Examples on Direction Cosines and Ratios of Lines Set 1

Go back to  'Three Dimensional Geometry'

Example – 3

How many lines can we draw that are equally inclined to each of the three coordinate axis?

Solution: Intuitively, we can expect the answer to be 8, one for each of the 8 octants. Lets try to derive this answer rigorously.

Assume the direction cosines of the lines to be l, m, n. Thus,

\[{l^2} + {m^2} + {n^2} = 1\,\,\,\,\,\,\,\,\,\,\,\,\,\,\,\,\,\,\,\,\,\,\,\,\,\,\,\,\,\, \ldots \left( 1 \right)\]

But since the lines are equally inclined to the three axes, we have   \(\left| l \right| = \left| m \right| = \left| n \right|.\)  This gives using (1),

\[\begin{align}&\qquad\;\;\;\left| l \right| = \left| m \right| = \left| n \right| = \frac{1}{{\sqrt 3 }}\\  &\Rightarrow\quad  l =  \pm \frac{1}{{\sqrt 3 }},\,\,\,m =  \pm \frac{1}{{\sqrt 3 }},\,\,\,n =  \pm \frac{1}{{\sqrt 3 }} \\ \end{align} \]

It is obvious that 8 combinations of l, m, n are possible. Hence, 8 lines can be drawn which are equally inclined to the axes.

Example – 4

Find the direction cosines of the line segment joining  \(A({x_1},\,{y_1},\,{z_1})\)  and \(B({x_2},\,{y_2},\,{z_2})\)

Solution: Refer to Fig - 4. Note that the x, y and z-components of the segment AB are AD, CB and DC respectively. If the direction cosines of AB are l, m, n and the length of AB is d, we have

\[ld = {x_2} - {x_1},\,\,\,md = {y_2} - {y_1},\,\,nd = {z_2} - {z_1}\]

Thus, the direction cosines of AB are given by

\[\boxed{l = \frac{{{x_2} - {x_1}}}{d},\,\,\,m = \frac{{{y_2} - {y_1}}}{d},\,\,\,n = \frac{{{z_2} - {z_1}}}{d}}\]

This result is quite important and will be used frequently in subsequent discussions.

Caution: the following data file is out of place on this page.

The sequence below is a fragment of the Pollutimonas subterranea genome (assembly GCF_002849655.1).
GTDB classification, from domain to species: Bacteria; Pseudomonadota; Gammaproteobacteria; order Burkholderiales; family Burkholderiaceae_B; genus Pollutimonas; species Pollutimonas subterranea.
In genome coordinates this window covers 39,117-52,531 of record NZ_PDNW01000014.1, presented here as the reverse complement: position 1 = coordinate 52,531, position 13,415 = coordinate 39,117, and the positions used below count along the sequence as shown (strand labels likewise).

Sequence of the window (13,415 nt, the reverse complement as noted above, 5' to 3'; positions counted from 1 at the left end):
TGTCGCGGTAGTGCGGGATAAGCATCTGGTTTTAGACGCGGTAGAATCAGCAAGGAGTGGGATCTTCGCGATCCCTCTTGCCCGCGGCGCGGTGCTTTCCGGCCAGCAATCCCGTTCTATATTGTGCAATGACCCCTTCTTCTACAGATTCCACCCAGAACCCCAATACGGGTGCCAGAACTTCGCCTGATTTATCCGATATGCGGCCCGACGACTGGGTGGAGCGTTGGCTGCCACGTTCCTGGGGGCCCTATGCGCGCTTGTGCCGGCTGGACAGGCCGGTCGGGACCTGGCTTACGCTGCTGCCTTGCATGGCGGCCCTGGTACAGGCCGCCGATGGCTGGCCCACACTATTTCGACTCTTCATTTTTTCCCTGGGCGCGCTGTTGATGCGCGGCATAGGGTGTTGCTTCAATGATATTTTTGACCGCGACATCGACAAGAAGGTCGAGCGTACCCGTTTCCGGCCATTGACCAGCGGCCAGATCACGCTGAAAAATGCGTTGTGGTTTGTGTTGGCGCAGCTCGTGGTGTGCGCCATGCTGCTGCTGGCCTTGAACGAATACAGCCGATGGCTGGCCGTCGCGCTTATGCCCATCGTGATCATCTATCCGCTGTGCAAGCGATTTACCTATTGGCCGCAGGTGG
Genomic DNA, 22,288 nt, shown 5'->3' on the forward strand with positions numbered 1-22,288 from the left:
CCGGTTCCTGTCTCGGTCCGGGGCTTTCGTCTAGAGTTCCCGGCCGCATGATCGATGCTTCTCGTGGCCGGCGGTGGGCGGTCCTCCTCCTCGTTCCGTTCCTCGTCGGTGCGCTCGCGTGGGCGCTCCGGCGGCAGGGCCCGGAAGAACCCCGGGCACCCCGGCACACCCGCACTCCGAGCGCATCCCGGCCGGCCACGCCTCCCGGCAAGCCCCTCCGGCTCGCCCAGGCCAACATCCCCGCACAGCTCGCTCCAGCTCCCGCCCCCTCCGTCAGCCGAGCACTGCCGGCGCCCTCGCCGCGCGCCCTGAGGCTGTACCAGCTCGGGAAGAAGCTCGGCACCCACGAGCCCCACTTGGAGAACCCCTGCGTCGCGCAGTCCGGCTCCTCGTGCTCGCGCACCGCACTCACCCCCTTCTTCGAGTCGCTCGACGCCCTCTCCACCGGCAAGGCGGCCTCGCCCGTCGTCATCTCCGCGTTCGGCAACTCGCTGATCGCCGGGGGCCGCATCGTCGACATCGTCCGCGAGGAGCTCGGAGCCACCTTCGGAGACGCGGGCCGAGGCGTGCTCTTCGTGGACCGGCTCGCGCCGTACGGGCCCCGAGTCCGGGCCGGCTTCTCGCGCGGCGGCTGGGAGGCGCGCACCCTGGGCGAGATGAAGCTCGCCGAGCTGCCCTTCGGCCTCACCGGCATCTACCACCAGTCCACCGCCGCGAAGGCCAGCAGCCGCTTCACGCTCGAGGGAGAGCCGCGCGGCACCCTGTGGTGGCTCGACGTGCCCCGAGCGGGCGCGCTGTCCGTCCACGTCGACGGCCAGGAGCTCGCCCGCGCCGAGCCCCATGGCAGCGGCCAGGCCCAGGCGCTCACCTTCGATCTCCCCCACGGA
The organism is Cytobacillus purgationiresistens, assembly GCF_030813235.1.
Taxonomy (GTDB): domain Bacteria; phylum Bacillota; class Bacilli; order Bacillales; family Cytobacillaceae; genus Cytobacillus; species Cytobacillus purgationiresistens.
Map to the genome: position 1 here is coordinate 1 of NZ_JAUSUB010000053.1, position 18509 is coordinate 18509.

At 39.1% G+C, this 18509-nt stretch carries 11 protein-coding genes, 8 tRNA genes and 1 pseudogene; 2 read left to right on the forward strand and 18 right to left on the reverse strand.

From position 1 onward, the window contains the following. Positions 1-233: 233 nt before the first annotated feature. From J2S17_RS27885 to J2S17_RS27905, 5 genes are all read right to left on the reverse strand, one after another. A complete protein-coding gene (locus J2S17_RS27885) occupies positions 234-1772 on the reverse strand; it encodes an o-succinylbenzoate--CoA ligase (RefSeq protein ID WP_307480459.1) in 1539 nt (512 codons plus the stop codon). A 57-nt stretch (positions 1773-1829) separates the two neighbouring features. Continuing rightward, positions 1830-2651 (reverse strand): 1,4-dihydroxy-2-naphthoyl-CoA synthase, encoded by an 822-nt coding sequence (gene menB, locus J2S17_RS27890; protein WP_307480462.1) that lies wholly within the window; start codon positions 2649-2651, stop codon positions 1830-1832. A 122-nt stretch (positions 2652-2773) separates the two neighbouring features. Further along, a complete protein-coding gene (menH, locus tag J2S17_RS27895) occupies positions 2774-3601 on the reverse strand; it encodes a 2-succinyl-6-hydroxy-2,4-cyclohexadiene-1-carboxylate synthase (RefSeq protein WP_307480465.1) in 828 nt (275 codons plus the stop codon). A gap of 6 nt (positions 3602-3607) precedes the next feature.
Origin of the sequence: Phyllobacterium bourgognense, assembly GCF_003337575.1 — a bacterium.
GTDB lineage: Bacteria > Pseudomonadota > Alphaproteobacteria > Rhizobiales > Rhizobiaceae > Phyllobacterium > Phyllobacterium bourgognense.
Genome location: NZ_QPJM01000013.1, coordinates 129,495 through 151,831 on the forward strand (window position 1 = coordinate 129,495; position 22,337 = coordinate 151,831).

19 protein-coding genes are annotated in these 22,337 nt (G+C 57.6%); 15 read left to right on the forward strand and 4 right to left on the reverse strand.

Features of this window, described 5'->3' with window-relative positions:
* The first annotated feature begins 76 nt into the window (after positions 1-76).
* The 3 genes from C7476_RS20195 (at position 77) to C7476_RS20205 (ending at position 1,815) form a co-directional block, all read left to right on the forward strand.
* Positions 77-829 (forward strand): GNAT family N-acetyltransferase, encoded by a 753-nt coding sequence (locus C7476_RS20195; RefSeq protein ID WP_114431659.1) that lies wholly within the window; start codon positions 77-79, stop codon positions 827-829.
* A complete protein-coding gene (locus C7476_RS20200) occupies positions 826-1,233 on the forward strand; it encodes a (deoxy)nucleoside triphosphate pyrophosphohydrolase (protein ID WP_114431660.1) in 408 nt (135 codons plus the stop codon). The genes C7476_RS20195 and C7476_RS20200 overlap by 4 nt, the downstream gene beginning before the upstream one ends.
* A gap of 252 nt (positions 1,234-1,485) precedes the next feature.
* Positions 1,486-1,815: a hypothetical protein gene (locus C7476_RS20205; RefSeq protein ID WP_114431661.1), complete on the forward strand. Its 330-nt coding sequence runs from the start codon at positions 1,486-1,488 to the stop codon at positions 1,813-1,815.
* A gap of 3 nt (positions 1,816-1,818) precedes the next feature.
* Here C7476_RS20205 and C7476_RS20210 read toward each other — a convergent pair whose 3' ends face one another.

Example – 5

Find the projection of the line segment joining the points  \(A({x_1},{y_1},{z_1})\)  and  \(B({x_2},\,{y_2},\,{z_2})\)  onto a line with direction cosines l, m, n.

Solution: Let us first consider a vector approach to this problem. The vector  \(\overrightarrow {AB} \) can be written as

\[\overrightarrow {AB}  = \left( {{x_2} - {x_1}} \right)\hat i + \left( {{y_2} - {y_1}} \right)\hat j + \left( {{z_2} - {z_1}} \right)\hat k\]

A unit vector  \(\hat{u}\) along the line with direction cosines l, m, n will be

\[\hat u = l\hat i + m\hat j + n\hat k\] 

Therefore, the projected length of  \(\overrightarrow {AB} \)  upon this line will be.

\[\begin{align}& d = \left| {\overrightarrow {AB}  \cdot \hat u} \right| \\\\  \,\,\,\, &\;\;= \left| {l\left( {{x_2} - {x_1}} \right) + m\left( {{y_2} - {y_1}} \right) + n\left( {{z_2} - {z_1}} \right)} \right| \\\end{align} \]

This assertion can also be proved without resorting to the use of vectors. For this, we first understand the projection of a sequence of line segments on a given line.

Assume  \({P_1},{P_2},{P_3}.....{P_n}\)   to be n points in space. The sum of projections of the sequence of segments  \({P_1}{P_2},{P_2}{P_3},.....{P_{n - 1}}{P_n}\)  onto a fixed line L will be the same as the projection of  \({P_1}{P_n}\) onto L. This should be obvious from the following diagram:

The projection of the segment  \({P_1}{P_n}\)  onto L is  \({Q_1}{Q_n}.\)  The sum of projections of segments  \({P_1}{P_2},{P_2}{P_3}.....{P_{n - 1}}{P_n}\)  onto L is  \({Q_1}{Q_2} + {Q_2}{Q_3} + ..... + {Q_{n - 1}}{Q_n} = {Q_1}{Q_n}.\)

We use this fact in our original problem as follows:

The projection d of AB onto any line L (with direction cosines say l, m, n) will be sum of projections of AC, CD, DB onto L. Since AC, CD, and DB are  \(l\left( {{x_2} - {x_1}} \right),\,m\left( {{y_2} - {y_1}} \right)\)  and  \(n\left( {{z_2} - {z_1}} \right)\)  respectively, we get the total projection of AB onto L as

\[d = \left| {l\left( {{x_2} - {x_1}} \right) + m\left( {{y_2} - {y_1}} \right) + n\left( {{z_2} - {z_1}} \right)} \right|\]